The Story of Amesbury, Massachusetts ~ Approximately 40 miles from Boston, Amesbury sits on the Merrimac River and is bordered by Salisbury. This area, like many, communities that border rivers were both farming and mill towns. They typically achieved economic success but for this particular town the Great Depression hit the area hard and did not recover to the economic diversification it originally enjoyed. Nonetheless the town, now a city, has survived and offers what a lot of people want, a walk able city with community serving retail. Downtown offers services such as banks, restaurants, gift stores and florists to name a few. However, the city also offers a regional shopping center and even a car dealership close to the intersection of I-495 and I-95.
In 1996, Congress designated Essex County as National Heritage Area 96, recognizing the significant role the region played in the early settlement, commercial development, and manufacturing economy of the nation.
Depending on your housing needs the Amesbury real estate market offers many home options. Amesbury real estate offers rentals of apartments, condominiums, and single-family homes. If your housing needs are long-term, the Amesbury real estate market also offers condominiums, and single-family homes for sale. Anyone considering Amesbury real estate needs to ask: Is the neighborhood the right fit?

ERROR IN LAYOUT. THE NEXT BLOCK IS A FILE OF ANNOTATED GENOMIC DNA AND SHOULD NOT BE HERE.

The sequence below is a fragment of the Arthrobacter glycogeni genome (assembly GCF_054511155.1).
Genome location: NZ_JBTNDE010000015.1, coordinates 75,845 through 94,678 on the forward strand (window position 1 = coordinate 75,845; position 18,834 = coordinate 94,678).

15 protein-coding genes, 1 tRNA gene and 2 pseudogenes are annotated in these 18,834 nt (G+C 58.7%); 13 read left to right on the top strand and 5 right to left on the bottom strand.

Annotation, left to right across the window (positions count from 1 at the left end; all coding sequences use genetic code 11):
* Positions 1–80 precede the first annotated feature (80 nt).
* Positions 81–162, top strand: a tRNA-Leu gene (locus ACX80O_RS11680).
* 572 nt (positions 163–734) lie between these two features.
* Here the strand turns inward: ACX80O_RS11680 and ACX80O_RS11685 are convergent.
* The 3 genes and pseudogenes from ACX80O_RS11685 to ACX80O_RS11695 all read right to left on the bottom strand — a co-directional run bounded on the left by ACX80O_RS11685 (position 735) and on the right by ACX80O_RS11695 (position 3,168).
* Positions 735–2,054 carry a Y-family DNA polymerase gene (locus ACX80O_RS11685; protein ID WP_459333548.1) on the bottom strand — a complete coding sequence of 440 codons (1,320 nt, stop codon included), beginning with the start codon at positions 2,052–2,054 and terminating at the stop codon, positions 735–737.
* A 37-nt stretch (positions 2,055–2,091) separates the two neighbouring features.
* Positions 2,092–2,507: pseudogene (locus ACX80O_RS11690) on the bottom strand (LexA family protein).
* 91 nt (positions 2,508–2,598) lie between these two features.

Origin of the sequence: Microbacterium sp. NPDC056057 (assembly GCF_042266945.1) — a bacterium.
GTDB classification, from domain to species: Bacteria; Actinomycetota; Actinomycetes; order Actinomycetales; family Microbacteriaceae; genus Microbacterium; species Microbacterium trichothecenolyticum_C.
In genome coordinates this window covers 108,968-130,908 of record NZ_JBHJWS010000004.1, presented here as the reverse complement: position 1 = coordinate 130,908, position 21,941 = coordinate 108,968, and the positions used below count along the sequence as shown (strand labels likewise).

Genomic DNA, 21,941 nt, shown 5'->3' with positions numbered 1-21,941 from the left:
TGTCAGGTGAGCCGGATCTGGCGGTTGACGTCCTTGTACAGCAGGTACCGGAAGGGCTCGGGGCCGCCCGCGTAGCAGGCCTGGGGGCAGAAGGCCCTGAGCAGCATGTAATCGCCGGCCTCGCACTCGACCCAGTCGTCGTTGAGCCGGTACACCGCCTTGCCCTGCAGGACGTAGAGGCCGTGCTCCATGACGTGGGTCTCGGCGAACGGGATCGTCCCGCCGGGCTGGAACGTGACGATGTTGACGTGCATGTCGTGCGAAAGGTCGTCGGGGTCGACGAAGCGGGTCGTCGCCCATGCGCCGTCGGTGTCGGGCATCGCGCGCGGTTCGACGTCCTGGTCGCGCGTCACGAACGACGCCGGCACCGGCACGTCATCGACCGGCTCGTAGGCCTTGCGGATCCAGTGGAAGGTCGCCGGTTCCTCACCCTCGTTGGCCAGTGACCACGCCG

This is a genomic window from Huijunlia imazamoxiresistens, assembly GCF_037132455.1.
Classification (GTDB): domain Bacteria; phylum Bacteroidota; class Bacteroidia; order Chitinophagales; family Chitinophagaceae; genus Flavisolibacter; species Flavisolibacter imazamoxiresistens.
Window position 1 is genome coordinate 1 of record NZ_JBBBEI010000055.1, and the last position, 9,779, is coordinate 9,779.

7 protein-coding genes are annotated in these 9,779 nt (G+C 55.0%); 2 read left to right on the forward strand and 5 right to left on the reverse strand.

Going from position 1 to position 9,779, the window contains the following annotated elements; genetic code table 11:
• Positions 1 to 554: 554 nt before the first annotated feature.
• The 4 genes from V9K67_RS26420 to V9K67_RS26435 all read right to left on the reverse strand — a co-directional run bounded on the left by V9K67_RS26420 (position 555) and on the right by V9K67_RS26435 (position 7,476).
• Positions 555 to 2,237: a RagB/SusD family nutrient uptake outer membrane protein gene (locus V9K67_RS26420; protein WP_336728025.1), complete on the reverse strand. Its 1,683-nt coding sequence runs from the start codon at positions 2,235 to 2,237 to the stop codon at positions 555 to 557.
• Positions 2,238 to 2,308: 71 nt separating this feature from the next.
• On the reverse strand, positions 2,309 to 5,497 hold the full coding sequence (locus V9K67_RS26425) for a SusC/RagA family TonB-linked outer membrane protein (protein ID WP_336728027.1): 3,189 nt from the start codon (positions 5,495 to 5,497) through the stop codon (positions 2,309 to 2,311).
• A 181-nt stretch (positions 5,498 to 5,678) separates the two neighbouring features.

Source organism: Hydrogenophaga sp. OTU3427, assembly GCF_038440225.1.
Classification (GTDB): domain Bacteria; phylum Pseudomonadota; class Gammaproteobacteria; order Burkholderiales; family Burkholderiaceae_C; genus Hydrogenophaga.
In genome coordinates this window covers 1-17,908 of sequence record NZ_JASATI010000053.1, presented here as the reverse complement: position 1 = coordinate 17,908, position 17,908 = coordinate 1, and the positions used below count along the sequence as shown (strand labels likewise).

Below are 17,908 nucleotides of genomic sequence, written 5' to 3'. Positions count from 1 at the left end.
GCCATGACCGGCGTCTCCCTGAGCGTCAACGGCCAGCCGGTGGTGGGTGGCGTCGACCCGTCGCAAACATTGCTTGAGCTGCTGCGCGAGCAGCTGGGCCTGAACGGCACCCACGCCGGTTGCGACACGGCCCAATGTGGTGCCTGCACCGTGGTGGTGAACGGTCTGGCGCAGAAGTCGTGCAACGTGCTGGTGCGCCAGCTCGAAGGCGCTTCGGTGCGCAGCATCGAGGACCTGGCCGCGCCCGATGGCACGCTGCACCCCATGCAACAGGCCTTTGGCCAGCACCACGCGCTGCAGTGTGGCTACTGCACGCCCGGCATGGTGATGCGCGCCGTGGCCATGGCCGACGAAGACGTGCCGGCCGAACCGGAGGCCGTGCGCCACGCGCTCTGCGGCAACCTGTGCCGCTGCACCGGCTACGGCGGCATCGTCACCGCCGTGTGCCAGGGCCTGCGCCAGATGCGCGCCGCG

The historical economies of the town are reflected in the diverse neighborhoods in Amesbury. Architectural styles, compact placement, and distinctive geographic settings make Amesbury unique. Similar to many cities, change is always around the corner and the outlying areas face potential development City official recognize the gem of the downtown area and the importance of the downtown business district, with its historic buildings, pedestrian scale, and river views. Like many downtown areas, Amesbury’s commercial center is threatened by a low demand for older commercial space due to modern development patterns that encourage commercial expansion at the outskirts of communities.
While Amesbury’s population remained relatively stable until the 1970’s, like most Massachusetts communities. Since those population boom, most of the additional population increase has been to attributed to the birth rate.